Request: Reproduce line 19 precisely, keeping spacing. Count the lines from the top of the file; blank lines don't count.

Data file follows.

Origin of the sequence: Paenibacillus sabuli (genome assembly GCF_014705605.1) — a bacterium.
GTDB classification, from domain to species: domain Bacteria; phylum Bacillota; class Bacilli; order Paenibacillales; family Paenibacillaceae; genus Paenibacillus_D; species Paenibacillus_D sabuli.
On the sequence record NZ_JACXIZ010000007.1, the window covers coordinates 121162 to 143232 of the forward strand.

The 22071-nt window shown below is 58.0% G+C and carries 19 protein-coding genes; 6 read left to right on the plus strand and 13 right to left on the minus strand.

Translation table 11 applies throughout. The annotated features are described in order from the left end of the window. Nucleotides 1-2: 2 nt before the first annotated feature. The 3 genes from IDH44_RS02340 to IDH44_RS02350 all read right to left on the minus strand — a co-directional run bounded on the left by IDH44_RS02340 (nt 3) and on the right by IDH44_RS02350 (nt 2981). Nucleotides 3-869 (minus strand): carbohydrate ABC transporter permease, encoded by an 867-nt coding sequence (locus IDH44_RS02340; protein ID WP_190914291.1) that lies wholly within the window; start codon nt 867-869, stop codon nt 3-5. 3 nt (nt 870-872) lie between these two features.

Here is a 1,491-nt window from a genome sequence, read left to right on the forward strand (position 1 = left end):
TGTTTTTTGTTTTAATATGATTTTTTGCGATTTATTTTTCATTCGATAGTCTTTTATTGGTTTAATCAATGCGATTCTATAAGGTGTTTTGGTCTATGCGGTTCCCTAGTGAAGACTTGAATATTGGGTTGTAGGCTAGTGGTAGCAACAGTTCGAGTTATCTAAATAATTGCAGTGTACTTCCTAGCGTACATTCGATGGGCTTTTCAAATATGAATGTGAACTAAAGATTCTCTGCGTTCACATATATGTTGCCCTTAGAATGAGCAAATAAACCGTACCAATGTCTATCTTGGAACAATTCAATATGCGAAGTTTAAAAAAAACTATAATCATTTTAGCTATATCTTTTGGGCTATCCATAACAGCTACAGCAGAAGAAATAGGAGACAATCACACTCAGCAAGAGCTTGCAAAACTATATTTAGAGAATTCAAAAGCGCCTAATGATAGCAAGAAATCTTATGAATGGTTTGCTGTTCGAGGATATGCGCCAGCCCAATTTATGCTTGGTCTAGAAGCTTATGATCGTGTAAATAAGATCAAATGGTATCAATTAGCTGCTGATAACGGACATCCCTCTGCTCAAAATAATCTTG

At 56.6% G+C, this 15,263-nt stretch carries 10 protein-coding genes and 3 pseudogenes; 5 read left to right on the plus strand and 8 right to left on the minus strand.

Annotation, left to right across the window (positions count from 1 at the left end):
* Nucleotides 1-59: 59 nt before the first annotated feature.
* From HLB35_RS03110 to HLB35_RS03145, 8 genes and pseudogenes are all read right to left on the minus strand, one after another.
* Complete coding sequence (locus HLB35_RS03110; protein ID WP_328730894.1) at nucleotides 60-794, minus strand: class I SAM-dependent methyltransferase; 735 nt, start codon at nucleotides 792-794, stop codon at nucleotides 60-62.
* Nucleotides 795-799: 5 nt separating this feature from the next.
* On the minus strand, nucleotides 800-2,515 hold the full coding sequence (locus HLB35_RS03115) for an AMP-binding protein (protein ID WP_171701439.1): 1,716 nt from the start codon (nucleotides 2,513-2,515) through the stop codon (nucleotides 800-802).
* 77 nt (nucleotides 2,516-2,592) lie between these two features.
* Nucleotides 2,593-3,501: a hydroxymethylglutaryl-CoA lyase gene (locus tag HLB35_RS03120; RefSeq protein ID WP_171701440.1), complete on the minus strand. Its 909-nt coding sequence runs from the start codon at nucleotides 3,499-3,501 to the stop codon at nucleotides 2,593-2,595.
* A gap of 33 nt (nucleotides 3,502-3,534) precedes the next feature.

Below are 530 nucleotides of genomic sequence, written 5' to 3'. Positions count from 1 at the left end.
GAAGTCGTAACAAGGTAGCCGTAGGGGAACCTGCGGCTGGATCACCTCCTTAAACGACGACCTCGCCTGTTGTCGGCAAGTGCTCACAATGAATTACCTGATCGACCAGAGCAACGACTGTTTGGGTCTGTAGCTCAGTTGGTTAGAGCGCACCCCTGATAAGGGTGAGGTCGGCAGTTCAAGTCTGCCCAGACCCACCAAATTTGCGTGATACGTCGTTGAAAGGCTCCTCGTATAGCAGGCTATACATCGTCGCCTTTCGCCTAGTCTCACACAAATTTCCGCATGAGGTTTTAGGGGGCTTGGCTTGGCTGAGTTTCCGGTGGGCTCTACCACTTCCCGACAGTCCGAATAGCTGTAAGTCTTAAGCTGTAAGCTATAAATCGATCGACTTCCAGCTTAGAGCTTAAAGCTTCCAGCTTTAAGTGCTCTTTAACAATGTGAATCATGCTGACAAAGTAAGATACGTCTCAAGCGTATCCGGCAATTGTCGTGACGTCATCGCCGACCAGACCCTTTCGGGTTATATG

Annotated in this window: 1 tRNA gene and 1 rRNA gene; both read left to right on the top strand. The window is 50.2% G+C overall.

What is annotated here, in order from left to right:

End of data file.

GAAGTCGTAACAAGGTAGCCGTAGGGGAACCTGCGGCTGGATCACCTCCTTAAACGACGACCTCGCCTGTTGTCGGCAAGTGCTCACAATGAATTACCTGATCGACCAGAGCAACGACTGTTTGGGTCTGTAGCTCAGTTGGTTAGAGCGCACCCCTGATAAGGGTGAGGTCGGCAGTTCAAGTCTGCCCAGACCCACCAAATTTGCGTGATACGTCGTTGAAAGGCTCCTCGTATAGCAGGCTATACATCGTCGCCTTTCGCCTAGTCTCACACAAATTTCCGCATGAGGTTTTAGGGGGCTTGGCTTGGCTGAGTTTCCGGTGGGCTCTACCACTTCCCGACAGTCCGAATAGCTGTAAGTCTTAAGCTGTAAGCTATAAATCGATCGACTTCCAGCTTAGAGCTTAAAGCTTCCAGCTTTAAGTGCTCTTTAACAATGTGAATCATGCTGACAAAGTAAGATACGTCTCAAGCGTATCCGGCAATTGTCGTGACGTCATCGCCGACCAGACCCTTTCGGGTTATATG